A brilliant introduction to the practice of hermeneutics (the art of understanding). Gadamer manages to clearly describe the conditions for understanding, revealing many great ideas also present in Derrida, Levinas and others. The advantage of Gadamer is that he explains these ideas with rigor and systematically. It is not an easy book, but due to Gadamer's skill in explaining, the ideas manage to get across quite well.Especially noteworthy is the unbelievable achievement of Gadamer to cross the boundaries of hermeneutics as a practice of understanding texts, towards an ontological hermeneutics. Here he is especially close to Derrida's concept of differance, which, albeit in first instance refering to language, also refers to world-constitution. The last part of Wahrheit und Methode is of paramount importance to understand these ideas and I would recommend it the most - even though it becomes most clear if one reads the entire book.

  • Lenny
    2018-10-14 13:48

    The work of Gadamer has transformed my life on an individual and spiritual level. This work is dense and thorough. The application of the mode of thought discussed is all encompassing and difficult to employ as it can hardly be called a method. In many ways I am more lost than when I started studying hermeneutics. I feel like this is possible the most important philosophical text of our time and essential for anyone working in the humanities or social sciences. Too underrated and unknown for the impact that Gadamer's thought can have on placing scientific positivism into question. His thoughts are everywhere and he is seldom referenced.

  • Craig
    2018-10-21 20:48

    Gadamer's Truth and Method is treatise on his thoughts on hermeneutics. He examines hermeneutics through the lens of language and assesses the issues language brings to understanding. Gadamer's writing is difficult, therefore, it is important to get a worthy translation. The first two thirds of the book will make no sense unless the last thirds is read. I found it very helpful in developing a complete understanding of the field of hermeneutics, but it is not a book for everyone.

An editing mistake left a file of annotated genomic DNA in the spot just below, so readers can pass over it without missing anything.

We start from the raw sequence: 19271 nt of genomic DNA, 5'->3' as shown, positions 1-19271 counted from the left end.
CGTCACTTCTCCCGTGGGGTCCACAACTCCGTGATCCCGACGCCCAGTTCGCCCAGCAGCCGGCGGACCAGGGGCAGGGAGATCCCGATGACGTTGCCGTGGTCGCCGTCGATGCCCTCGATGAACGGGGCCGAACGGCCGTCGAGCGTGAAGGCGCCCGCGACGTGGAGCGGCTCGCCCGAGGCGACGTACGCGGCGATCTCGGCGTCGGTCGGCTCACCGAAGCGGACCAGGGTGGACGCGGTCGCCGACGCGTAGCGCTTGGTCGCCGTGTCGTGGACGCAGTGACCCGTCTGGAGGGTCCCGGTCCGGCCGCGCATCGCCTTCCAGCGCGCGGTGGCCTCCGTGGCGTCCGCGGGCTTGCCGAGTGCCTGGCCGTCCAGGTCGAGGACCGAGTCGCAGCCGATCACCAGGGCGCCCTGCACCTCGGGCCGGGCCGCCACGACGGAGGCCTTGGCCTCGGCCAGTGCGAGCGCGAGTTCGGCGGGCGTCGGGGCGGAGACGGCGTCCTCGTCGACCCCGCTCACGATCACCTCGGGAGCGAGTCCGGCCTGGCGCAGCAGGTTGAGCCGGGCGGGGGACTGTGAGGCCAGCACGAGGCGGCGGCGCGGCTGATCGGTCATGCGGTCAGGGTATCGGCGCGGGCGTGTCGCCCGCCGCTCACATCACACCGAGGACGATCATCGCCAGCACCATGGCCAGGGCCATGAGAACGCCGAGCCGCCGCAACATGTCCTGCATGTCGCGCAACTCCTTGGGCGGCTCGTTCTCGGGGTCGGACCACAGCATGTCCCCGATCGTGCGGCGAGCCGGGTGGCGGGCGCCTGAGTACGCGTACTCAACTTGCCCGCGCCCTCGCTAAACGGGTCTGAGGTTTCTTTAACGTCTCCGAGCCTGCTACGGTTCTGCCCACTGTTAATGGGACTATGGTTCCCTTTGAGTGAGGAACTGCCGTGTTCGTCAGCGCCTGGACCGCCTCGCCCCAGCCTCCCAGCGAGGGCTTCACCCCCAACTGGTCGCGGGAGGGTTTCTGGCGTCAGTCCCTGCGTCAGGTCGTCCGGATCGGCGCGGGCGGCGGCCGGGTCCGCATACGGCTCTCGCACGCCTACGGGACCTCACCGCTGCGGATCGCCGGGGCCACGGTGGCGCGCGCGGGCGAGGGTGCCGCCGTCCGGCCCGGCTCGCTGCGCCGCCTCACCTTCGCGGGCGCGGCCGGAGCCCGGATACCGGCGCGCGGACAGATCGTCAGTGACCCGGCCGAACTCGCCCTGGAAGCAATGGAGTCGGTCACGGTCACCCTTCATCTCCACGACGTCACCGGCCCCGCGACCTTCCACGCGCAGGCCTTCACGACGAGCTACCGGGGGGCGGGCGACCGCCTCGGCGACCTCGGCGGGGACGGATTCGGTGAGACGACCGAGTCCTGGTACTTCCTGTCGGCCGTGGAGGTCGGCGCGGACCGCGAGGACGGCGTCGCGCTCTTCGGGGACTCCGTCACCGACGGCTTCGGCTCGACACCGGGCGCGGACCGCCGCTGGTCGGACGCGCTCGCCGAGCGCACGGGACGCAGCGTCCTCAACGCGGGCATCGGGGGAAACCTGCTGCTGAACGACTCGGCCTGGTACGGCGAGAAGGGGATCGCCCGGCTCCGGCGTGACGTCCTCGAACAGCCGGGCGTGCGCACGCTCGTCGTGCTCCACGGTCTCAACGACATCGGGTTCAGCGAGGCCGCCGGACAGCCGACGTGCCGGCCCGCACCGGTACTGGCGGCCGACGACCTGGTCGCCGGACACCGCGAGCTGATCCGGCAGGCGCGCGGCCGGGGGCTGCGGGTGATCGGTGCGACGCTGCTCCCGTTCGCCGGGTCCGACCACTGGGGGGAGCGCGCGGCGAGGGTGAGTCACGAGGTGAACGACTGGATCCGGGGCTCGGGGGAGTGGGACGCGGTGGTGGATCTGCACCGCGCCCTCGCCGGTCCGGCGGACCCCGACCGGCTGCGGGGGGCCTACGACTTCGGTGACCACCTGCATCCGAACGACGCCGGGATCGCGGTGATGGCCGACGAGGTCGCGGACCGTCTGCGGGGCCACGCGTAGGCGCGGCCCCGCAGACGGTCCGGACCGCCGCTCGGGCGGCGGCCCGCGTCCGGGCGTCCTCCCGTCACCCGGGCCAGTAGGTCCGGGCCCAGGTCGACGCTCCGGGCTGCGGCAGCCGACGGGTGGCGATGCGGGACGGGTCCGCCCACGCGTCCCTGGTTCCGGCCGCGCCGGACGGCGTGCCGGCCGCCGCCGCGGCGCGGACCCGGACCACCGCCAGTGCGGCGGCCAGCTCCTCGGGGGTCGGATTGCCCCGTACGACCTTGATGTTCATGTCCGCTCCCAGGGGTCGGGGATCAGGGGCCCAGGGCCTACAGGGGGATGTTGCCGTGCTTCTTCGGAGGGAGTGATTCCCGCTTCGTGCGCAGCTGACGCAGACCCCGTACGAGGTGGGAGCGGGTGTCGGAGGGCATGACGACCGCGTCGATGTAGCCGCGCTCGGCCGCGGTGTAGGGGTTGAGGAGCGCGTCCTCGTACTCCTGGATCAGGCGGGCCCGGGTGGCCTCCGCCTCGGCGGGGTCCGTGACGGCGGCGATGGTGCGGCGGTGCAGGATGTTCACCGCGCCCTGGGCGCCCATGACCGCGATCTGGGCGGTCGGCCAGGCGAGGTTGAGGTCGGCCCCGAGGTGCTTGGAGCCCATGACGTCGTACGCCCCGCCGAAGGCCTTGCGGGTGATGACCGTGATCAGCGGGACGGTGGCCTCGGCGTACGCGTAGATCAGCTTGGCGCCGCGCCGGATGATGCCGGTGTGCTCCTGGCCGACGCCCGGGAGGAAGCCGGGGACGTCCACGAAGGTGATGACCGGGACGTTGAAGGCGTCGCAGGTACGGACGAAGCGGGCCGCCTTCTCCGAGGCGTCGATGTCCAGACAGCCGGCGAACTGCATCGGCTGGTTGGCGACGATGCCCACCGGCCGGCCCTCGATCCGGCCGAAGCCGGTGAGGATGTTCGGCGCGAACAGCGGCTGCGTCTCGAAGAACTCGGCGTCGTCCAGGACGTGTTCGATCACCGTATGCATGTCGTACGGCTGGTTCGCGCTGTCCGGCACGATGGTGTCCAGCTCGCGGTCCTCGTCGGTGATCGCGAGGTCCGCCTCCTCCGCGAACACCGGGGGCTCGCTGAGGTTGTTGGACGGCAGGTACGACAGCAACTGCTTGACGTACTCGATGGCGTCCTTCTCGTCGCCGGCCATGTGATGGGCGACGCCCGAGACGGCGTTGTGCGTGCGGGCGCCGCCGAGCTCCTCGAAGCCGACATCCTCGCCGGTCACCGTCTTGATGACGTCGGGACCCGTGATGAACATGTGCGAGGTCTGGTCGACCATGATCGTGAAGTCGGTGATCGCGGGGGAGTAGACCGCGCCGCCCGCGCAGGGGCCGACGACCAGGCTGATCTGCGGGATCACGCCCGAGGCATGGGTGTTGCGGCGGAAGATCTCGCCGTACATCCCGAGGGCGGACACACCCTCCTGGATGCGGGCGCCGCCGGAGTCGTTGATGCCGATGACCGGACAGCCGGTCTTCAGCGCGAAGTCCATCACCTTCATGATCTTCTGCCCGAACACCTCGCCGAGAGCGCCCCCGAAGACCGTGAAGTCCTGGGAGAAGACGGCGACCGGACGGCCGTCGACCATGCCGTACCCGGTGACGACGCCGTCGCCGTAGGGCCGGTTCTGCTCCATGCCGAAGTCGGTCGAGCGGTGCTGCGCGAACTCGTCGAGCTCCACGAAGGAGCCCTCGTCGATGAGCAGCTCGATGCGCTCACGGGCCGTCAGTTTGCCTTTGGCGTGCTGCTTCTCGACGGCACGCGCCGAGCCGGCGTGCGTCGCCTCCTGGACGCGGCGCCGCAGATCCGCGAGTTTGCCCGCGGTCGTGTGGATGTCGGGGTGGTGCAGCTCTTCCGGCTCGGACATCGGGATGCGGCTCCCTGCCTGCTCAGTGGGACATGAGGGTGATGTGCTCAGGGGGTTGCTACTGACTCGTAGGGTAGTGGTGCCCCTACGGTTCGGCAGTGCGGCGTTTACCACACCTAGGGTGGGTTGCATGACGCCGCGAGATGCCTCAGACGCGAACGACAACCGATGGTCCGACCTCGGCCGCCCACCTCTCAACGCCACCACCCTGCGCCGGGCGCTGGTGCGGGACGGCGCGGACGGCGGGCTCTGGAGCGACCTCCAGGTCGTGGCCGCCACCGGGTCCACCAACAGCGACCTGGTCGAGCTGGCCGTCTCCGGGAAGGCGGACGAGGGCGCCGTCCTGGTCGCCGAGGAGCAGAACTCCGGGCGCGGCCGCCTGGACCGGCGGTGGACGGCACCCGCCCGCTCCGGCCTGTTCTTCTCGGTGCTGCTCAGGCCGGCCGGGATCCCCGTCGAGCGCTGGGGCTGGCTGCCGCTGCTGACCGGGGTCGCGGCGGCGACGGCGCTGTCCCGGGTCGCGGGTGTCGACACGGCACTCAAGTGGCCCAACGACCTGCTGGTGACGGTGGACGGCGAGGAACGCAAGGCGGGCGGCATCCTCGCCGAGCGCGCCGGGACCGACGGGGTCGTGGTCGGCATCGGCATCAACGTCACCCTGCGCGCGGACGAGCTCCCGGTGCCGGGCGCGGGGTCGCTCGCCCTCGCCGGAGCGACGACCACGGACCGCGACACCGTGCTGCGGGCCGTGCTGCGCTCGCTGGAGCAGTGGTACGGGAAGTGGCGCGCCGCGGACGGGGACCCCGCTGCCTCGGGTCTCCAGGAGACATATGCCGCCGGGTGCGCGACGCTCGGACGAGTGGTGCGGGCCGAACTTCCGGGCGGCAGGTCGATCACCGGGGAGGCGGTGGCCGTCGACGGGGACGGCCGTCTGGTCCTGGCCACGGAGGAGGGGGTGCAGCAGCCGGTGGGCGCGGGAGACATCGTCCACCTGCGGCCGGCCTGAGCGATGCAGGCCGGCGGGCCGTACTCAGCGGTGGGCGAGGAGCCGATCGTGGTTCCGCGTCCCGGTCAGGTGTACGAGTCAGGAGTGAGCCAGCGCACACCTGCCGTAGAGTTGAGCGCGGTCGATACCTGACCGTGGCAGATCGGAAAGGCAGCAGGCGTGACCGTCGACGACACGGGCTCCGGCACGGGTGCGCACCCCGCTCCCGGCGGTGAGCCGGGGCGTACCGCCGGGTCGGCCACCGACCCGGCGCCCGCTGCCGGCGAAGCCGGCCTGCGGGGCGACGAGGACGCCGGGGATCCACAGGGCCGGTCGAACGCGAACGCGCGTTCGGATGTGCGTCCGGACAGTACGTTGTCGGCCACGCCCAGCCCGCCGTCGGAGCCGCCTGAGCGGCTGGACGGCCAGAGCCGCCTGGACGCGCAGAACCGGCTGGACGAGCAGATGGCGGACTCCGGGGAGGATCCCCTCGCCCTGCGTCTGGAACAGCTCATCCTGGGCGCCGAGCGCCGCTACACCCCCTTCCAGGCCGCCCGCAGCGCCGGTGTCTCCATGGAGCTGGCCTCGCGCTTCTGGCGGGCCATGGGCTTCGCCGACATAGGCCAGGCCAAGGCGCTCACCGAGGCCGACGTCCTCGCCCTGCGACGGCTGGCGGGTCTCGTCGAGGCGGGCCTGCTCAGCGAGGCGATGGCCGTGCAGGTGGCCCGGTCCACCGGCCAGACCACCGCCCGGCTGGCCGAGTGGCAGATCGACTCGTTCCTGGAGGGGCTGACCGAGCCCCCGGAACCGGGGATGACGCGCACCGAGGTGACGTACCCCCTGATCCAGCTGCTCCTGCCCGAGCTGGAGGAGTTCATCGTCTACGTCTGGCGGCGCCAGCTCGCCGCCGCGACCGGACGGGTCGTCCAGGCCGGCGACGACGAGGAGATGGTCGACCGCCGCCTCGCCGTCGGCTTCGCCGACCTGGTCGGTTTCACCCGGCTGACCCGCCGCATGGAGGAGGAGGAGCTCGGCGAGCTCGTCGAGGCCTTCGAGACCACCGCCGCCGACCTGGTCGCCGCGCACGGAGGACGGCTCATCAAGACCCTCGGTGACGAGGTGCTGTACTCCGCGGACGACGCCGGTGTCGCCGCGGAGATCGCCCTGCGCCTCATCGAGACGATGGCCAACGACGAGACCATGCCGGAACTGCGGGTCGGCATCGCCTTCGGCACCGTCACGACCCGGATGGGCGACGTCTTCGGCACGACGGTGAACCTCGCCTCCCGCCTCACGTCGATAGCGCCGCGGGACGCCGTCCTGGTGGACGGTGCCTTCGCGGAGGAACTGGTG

• Martin
    2018-10-18 18:56

    This is Gadamer's Magnum Opus. It's not a light read, but deeply enriching if you put the time into it. I consider it the definitive book of the twentieth century on Hermeneutics. If you are interested in interpretation, translation theory, and philosophies of experience, this is a must read. My own understanding of the Islamic tradition is greatly informed by many of the points made in this fairly hefty tome.

  • Alex Obrigewitsch
    2018-10-20 14:47

    I completely respect this work for its place in the tradition of thought, and what it has done for tradition. That being said, it is not an enjoyable read. I thoroughly enjoy reading Heidegger, and I felt that having read Heidegger made much of Gadamer's work somewhat superfluous and repetitive. The thought on play was probably one of the most innovative sections of the work.This is an important text for tradition, but I think that its place has been somewhat superseded and displaced.

  • Tyson Guthrie
    2018-10-23 13:08

    Gadamer is a pivotal figure in hermeneutics. He seeks to disarm the readers confidence in method as the source of truth in hermeneutics, rather the text is allowed to speak for itself...to ask its own questions, and to encounter the reader in their time through the tradition to which both the reader and the text belong.

  • Lorena Francisca
    2018-11-04 20:50

    Si bien tiene aspectos interesantes referidos a las ciencias del espíritu (filosofía), una crítica al modelo racional del siglo XVIII y una forma de entender y valorar la hermenéutica, en algunos momentos me pareció bastante tedioso...pero es mi opinión, sin duda, éste debe ser un libro cumbre en la filosofía (fenomenológica?) bueno no tengo mucho conocimiento; la verdad, no es mi fuerte...

  • Leonardo
    2018-11-02 16:47

    Filosofía de la Historia. Clase 3. Leí el capítulo 9. También obligatoria para Filosofía del Lenguaje. Me resultó bastante pesado y difícil de entender. Creo que leer de a pedazos tampoco ayuda.

  • Timothy
    2018-11-12 16:51

    I am a believer in hermeneutics. This book has shaped the way I look at and interpret the world to a great degree. It shapes how I write as well.

  • LunaBel
    2018-11-12 14:58

    One of the best books i've ever read. It invites you to speculate and to question things you may not have noticed before.

  • Jessica
    2018-11-02 15:12

    Long story.(Not really.)Long book, though.

  • Ingrid
    2018-10-31 12:52

    Una hermenéutica adecuada debe mostrar en la comprensión misma la realidad de la historia. Entender es, esencialmente, un proceso de historia efectual.